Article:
Costing Linux in the enterprise

Misleading and simple cost benefit arguments and uncertainty expressed by many IT managers have not prevented Linux finding its “sweet spots” in 52 per cent of Australian organisations, according to Phil Sargeant, research director, servers and storage at Gartner.

“I’ve spoken to hundreds and hundreds of users, and their questions have been fairly basic: where do you use Linux, what are the vendors doing, and will it actually save some money,” Sargeant said, speaking in Sydney at the Gartner Open Source Revealed 2003 conference earlier this month.

With the exception of the press, Sargeant said he hasn’t had many questions about the SCO (kernel code ownership) issue at all.

Adding that he may be going out on a limb, Sargeant predicted that by “sometime” in 2004, 90 per cent of Australian organisations “knowingly” or “unknowingly” will have some open source software within their IT portfolio. This happens “unknowingly”, observed fellow speaker Geoff Lawrence, Australia and New Zealand regional manager Linux sales and marketing, IBM, because often Linux code is bundled in as the Web serving part of a mid-range or mainframe deal, for example. Linux also ships as embedded code, for instance, within a Wyse thin-client terminal.

Gartner recently polled organisations across the Asia-Pacific region and found Australia to be a leading adopter with some 52 per cent of organisations surveyed saying they were “already using Linux”. Taiwan was just ahead with 54 per cent, but South Korea, Singapore, India and China lagged with 41 per cent, 31 per cent, 46 per cent and 20 per cent deployment rates respectively. Because of the emphasis seen in Chinese government statements on Open Source and Microsoft, Sargeant was surprised by the relatively low adoption in the most populous nation.

The survey’s sectoral breakdown for Australia showed prominence in Education, where some 83 per cent of organisations used Linux. Close behind was communications with 80 per cent, followed by government (48 per cent), manufacturing (42 per cent) and finance (29 per cent).

While these statistics suggest a dominant presence for Linux, Sargeant noted that the survey question, “what is the percentage of servers you’ve deployed Linux on?” yielded the low overall result of less than 5 per cent.

“The sweet spots for enterprise deployment remain the less complex edge of the network areas, typically things like Web servers, caching servers, VPNs, firewalls, and Domain Name Servers (DNSes).

“Everybody thinks that people are leaving Windows, but most of the defection has been from low-end Unix,” he said, pointing out that organisations which already had Unix skills find Linux very accessible.

No Gartner presentation is complete without the “hype cycle” curve with which Sargeant traced Linux’s progress as having climbed the peak of inflated expectations and through the trough of disillusionment to find a place on the “slope of enlightenment” with many organisations now considering what can and can’t be done with Linux. However, complicated the tale of the curve in saying that actual maturity depends on precisely which type of Linux and potential deployments you were talking about — whether it’s Linux on the desktop (now at a peak of hype), Linux on IA 32 as Web infrastructure (now on the plateau of productivity), in technical clusters (on the slope of enlightenment) or Linux on IA 64 (which is heading for the trough) or Linux for complex MC (method call) workloads (still in early ‘technology trigger’ days).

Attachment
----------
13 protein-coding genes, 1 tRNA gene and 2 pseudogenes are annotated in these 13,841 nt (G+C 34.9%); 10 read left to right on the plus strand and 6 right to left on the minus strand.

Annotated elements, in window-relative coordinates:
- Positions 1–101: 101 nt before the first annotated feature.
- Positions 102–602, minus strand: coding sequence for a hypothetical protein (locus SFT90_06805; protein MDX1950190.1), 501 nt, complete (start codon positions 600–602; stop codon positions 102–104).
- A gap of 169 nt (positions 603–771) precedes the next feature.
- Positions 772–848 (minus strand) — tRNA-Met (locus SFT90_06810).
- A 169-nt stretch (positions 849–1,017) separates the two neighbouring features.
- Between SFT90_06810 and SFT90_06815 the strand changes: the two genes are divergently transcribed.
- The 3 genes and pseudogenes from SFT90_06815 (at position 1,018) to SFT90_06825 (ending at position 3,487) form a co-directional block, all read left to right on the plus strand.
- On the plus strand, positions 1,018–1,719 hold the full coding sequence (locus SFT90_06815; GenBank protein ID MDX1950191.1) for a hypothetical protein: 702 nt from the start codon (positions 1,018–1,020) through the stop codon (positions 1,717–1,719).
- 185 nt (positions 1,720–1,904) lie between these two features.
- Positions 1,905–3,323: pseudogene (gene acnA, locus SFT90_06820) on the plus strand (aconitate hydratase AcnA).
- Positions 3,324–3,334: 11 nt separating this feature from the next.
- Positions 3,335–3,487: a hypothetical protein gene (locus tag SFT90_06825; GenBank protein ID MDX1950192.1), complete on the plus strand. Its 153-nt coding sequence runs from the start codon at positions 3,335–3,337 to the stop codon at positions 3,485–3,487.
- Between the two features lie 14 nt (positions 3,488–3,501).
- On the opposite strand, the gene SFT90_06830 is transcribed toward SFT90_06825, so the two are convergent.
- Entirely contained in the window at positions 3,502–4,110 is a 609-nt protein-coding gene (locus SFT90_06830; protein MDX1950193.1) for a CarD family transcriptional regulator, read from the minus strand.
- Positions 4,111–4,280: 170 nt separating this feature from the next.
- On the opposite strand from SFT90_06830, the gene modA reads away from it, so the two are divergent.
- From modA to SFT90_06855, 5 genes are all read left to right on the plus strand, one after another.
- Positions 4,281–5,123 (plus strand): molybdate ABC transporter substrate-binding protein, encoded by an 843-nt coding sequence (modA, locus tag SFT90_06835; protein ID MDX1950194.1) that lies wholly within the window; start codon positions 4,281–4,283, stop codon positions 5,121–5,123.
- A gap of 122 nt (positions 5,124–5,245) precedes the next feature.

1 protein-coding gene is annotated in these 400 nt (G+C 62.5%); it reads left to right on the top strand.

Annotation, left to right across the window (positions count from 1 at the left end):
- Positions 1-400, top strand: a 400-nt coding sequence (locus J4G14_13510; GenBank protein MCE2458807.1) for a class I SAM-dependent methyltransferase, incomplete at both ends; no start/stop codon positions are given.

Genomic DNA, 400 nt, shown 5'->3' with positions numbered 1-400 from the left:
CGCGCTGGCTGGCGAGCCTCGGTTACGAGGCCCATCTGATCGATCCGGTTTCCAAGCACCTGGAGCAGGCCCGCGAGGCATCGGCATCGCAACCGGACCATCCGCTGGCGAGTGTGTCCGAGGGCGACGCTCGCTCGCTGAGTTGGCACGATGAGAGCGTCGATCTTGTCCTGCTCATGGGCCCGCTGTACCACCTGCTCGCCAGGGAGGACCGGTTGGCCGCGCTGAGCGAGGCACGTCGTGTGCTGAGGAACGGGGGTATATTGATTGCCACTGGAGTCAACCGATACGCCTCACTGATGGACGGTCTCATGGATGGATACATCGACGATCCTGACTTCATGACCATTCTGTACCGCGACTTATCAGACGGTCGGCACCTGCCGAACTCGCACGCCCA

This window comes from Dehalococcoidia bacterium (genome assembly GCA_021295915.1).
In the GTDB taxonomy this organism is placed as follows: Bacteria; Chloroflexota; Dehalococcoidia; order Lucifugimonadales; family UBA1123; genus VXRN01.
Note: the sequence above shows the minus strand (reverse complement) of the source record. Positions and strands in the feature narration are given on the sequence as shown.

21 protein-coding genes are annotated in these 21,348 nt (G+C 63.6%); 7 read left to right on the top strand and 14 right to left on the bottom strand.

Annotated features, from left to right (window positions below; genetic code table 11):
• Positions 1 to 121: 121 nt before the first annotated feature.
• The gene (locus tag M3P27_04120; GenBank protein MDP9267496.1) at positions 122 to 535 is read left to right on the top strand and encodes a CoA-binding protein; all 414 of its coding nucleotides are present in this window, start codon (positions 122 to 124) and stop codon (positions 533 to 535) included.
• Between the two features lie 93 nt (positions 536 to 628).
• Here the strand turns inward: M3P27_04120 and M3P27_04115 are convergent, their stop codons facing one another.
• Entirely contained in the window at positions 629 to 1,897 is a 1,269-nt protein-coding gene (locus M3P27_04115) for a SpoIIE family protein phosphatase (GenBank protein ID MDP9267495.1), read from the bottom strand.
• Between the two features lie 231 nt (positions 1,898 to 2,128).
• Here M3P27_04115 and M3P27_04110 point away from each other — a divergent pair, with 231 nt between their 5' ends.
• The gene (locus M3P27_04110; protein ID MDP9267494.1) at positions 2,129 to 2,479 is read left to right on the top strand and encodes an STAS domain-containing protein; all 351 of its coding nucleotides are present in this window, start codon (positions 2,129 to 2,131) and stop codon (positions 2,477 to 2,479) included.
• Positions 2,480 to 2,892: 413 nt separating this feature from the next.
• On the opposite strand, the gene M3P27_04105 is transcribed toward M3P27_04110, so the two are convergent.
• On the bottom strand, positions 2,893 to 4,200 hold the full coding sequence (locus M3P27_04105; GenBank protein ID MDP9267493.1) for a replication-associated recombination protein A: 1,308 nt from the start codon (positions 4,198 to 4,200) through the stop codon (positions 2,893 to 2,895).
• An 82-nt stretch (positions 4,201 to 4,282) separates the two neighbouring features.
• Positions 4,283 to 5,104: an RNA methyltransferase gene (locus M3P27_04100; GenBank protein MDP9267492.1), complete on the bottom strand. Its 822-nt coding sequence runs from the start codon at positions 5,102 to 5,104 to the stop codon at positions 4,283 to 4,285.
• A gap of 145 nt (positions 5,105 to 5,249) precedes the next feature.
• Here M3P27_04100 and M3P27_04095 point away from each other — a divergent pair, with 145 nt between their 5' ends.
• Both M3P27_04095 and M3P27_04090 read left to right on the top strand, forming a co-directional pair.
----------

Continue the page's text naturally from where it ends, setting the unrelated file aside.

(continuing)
Sargeant concluded that clients’ current discussion about Linux in the enterprise was “not really about the OS or Linux per se, but really about having another choice rather than only the proprietary offerings”.

“[For clients] it’s not only about the cost of ownership, it’s to do with support and standards, not Red Hat versus United Linux, it is about Microsoft licensing practices,” he said. ‘The licensing issue has driven a wedge between Microsoft and some customers but we see that decreasing as we move forward.”

Sargeant’s recommendations included expanding Linux into larger applications during the period 2004 to 2006, and then extending it into back-end database applications by 2008. He also recommended that IT managers stick to one or two Linux distributions (possibly SuSe and Red Hat) to simplify support issues. Other distributions such as Red Flag and TurboLinux should be considered for remote geographies; for instance, throughout Asia. Also, he noted that IT managers and CIOs shouldn’t rely on TCO comparisons for complex environments where extensive applications migrations apply, and to only expect better ISV support once Linux standards, distributions and releases stabilise and consolidate. Finally, he said, where a better application choice exists for Windows the cost differences will not justify customising a Linux solution.

Sargeant added that there was need to develop a detailed understanding and run workshops on what is permissible with Open Source and GPL licensed products. Other intellectual property protection and compliance initiatives include creating an internal review policy and an approval board covering all code moving in and out of the enterprise, and prohibiting the movement of any such code without approval. w

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